Comet Electricals – Rebranding

Comet, the electrical goods retailer owned by Kesa  Electricals, has initiated its new marketing plan: corporate rebranding. Unlike product rebranding, corporate rebranding aims to alter a company’s values, reputation and consumers’ perceptions – not altering their products sold. As a broad strategy to convey a more laid-back attitude, to be successful a number of specific tactical decisions have been made: a new white and orange logo, “Come and Play” slogan, casual staff uniforms and open floor plans for up to 100 of it’s 250 UK stores. Moreover, above-the-line promotion, in the form of TV advertisements, will help raise awareness of the new image among consumers. But, given the high levels of competitiveness in their retail sector, one has to ask if this change is large enough to have any meaningful impact on sales.

This strategy, which is a response to increased levels of competition from Dixons and Best Buy, could be classified as a loose form of market penetration; they see the best form of increasing their competitiveness is sticking to what they know while minimising the risk of alienating existing customers. This may be of particular importance to the company given the level of trust needed in a brand for consumers to spend large amounts of money on electrical goods – for instance, good customer service is expected to involve installation and easy returns – during a recession. Hence, it is likely that the strategy is a response to change Comet to fit consumers needs, who are more fearful, rather than transform the company as a result of internal influences.

Although the aforementioned changes may seem insignificant, they appear to be coherent and consistent in their direction, which means that all these small factors could have a big impact on their sales revenue. It may be likely that customers become more encouraged to purchase ‘fun’ electrical goods – T.Vs, games consoles and computers – in addition to household appliances. As Maclcolm Gladwell argues, ‘The Power of Context’ – the external environment that influences decision-making – may provide the tipping-point or the small difference between a sale; hence, if a small difference is made to each customer at every store, a large difference can be made to revenue.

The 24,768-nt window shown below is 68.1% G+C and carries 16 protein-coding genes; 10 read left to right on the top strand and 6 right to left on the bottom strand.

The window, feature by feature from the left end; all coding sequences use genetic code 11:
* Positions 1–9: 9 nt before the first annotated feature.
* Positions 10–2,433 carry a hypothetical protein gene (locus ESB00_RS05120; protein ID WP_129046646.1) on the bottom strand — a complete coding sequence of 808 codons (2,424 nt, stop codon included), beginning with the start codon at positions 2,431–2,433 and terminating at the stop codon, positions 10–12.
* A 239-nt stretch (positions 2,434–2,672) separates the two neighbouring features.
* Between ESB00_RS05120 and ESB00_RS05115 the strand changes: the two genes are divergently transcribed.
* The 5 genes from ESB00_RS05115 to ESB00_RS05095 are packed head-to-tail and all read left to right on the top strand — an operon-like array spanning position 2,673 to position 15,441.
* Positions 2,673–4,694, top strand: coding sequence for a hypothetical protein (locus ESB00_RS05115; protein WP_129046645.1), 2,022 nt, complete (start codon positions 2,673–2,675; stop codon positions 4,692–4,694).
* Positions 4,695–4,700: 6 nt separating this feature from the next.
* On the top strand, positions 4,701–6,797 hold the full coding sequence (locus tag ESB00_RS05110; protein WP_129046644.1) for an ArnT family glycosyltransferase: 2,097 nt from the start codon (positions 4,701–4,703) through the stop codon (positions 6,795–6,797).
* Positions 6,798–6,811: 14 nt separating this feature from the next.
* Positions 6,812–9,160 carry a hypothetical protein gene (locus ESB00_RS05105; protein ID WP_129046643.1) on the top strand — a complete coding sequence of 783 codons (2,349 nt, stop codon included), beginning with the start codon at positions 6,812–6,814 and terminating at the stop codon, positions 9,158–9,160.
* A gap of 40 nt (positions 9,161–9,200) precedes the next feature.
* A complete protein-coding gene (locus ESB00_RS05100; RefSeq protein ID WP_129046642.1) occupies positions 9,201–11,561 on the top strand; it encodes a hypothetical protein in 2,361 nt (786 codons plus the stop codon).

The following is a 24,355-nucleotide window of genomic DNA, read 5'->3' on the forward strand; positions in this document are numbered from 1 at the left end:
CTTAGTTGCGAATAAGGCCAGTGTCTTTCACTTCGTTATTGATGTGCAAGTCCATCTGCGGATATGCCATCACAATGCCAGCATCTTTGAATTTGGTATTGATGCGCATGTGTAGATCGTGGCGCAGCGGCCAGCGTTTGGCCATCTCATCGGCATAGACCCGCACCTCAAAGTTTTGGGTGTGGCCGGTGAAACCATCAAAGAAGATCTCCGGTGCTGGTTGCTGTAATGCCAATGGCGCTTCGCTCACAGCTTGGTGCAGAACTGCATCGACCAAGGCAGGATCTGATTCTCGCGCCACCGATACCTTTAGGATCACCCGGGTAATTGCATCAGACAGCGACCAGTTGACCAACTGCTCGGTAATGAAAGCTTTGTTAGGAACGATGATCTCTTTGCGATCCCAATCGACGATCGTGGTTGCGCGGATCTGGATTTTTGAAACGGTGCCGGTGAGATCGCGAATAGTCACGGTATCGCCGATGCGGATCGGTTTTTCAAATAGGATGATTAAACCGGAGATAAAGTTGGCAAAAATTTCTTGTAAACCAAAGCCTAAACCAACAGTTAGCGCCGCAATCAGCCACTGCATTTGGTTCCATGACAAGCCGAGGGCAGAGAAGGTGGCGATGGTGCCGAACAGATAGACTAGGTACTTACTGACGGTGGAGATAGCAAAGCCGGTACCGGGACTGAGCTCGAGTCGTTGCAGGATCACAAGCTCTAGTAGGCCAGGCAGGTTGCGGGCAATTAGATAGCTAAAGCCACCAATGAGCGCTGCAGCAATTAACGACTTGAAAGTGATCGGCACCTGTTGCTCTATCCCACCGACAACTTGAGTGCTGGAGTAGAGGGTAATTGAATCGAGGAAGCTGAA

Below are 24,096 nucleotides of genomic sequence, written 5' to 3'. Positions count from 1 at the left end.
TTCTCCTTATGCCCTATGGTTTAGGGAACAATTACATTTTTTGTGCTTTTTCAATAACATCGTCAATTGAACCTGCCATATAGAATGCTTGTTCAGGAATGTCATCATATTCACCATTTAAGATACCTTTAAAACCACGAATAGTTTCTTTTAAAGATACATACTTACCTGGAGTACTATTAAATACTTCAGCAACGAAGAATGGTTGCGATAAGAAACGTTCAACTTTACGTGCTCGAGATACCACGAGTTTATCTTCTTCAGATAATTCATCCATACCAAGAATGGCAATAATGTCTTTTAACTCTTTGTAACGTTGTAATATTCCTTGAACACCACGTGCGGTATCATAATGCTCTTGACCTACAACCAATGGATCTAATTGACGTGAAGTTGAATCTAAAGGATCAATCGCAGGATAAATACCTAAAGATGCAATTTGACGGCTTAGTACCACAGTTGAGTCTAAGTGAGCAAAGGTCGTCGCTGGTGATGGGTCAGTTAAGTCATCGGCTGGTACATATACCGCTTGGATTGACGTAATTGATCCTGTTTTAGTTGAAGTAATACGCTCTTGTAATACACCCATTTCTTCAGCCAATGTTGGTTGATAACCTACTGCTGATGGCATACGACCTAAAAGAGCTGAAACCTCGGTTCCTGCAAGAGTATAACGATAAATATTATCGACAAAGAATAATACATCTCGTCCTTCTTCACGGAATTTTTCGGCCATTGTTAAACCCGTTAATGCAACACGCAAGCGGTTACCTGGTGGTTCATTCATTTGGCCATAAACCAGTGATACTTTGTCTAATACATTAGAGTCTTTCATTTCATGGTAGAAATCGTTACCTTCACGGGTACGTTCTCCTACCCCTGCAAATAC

Despite this impact of rebranding, I do have one issue with their strategy: that is the change of uniform. Although, the current staff uniform of suits is out-dated and cheesy – also a warning sign of a dodgy salesperson – the proposed uniform does not command respect either. Moreover, the pastel colours do not connote knowledge, experience or trust that customers look for in employees; consumer relationship marketing is most effective when an actual, human relationship can be formed. Also, is this really enough to transform sales in a poor economy, one in which competitors are also fighting for market share?

The rebranding strategy is, evidently, a crucial one for Comet. And, because they aim to have transformed themselves in time for Christmas, strict control over the marketing plan is vital to establishing a new image – something which can take businesses a very long time to achieve…

© Joshua Blatchford author of Manifested Marketing 13/09/2010

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1 Comment

  1. It is a great place to look for electrical gadgets for your home. They offer lot of cools stuff from dishwashers to TV sets.


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